‘ Traditionally, the position of dictator was meant to be short-term: this individual was responsible for getting Rome through a rough time like war or unrest. Becoming dictator for life meant that the people had no say in who their leader was. Unfortunately, Caesar’s lack of regard for the court of public opinion made him unpopular with the Senate.
In 44 B.C.E., his political adversaries assassinated him in the Senate, stabbing him repeatedly.
Julius Caesar was not just the Roman general and statesman who upended the Republic and its laws; he was a man of many qualities. He was very intelligent and used his sharp mind to win multiple wars and seize the Roman Republic, including victories over Gaul, or modern-day France.The most infamous victory was at the battle of Alesia, in which Caesar had his Army construct a series of walls and ditches around the city, called circumvallation, so he could watch the Gauls trapped in their city, and a number of other perimeters, called contravallation, perimeters he used to watch his own Army and the roads for reinforcements. It’s also worth mentioning that during all this, he also managed to write seven volumes describing the Gallic wars.Always full of energy, as evidenced by his lengthy travels, his romances, and his ability to fight several wars at once, Caesar also rewarded those he loved, including wives, friends, and mistresses, with extreme generosity in the form of gifts and spared his conquered foes.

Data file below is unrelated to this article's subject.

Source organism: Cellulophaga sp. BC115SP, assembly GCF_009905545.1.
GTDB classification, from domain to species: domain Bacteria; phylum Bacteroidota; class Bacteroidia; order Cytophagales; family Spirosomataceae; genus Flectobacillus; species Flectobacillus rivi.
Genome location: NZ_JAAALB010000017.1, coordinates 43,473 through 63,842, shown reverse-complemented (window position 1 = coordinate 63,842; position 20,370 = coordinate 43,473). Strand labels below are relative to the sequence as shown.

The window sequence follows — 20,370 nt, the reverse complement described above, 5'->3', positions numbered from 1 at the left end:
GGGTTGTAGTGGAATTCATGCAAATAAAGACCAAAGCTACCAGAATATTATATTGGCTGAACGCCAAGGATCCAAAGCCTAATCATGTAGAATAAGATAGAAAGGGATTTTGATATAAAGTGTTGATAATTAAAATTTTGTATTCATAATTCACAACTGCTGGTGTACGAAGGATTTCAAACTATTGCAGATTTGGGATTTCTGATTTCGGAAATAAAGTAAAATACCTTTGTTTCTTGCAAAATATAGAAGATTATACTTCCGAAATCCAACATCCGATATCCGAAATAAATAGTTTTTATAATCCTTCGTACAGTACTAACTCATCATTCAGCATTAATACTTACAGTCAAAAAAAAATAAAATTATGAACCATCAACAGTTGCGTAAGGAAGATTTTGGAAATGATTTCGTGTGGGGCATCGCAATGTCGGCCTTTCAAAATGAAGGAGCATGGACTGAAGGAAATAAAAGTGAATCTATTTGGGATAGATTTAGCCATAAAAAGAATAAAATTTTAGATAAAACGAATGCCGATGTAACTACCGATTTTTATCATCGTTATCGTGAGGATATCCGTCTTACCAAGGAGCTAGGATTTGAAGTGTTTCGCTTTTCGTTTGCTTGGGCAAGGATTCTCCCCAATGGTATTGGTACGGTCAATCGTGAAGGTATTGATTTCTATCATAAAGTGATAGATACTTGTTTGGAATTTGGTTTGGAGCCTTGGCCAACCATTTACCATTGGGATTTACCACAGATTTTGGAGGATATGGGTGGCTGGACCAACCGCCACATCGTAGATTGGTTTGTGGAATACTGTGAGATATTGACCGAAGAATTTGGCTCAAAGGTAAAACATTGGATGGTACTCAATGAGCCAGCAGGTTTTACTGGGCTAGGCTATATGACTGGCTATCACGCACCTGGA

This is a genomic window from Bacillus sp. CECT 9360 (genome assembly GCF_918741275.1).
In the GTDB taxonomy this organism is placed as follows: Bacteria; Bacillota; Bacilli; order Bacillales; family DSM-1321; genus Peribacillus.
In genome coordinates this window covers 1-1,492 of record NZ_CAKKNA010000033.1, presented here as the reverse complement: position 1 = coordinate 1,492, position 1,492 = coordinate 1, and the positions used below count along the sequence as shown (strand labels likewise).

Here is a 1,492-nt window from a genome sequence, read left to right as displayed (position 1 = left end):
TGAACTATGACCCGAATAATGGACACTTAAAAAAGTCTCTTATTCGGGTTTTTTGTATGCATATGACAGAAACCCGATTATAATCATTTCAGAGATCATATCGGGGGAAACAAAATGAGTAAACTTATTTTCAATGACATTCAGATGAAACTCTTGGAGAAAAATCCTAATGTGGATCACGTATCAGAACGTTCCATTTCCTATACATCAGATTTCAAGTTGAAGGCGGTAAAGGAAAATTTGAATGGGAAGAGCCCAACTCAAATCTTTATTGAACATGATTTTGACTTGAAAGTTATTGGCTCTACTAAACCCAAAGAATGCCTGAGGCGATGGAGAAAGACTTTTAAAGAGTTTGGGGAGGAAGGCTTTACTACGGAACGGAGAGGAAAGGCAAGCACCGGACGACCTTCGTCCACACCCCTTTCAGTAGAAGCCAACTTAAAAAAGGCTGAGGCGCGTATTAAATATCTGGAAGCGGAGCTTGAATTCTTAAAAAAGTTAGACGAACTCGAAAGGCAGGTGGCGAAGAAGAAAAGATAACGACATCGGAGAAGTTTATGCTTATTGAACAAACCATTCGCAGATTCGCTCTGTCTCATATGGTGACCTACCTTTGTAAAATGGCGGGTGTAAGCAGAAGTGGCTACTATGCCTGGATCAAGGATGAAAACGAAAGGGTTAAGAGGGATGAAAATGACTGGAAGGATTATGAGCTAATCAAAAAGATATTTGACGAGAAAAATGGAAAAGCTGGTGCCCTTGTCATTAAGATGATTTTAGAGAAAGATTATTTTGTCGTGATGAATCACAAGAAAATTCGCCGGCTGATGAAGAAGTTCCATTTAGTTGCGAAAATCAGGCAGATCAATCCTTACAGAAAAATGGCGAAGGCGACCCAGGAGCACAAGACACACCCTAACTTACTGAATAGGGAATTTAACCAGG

As a statesman, he was cunning and calculating. There was a specific purpose to everything he did. Caesar’s persistent energy helped him to succeed as a scholar, general, and dictator.As described by Roman historian Suetonius, Caesar was a good-looking man, despite his self-consciousness about physical imperfections like male-pattern baldness. Ultimately, his lack of regard for the rules led to his downfall as the dictator of Rome.
Julius Caesar’s Characteristics
|Positive Traits||Negative Traits|
|Intelligent, energetic, motivated, extremely generous, cunning||Power-hungry, self-conscious, arrogant, calculating|
After progressing through this lesson on the personality traits of Julius Caesar, find out how prepared you are to:
- Summarize the positive and negative qualities of Julius Caesar
- Discuss the qualities that endeared him to the people and those that led to his assassination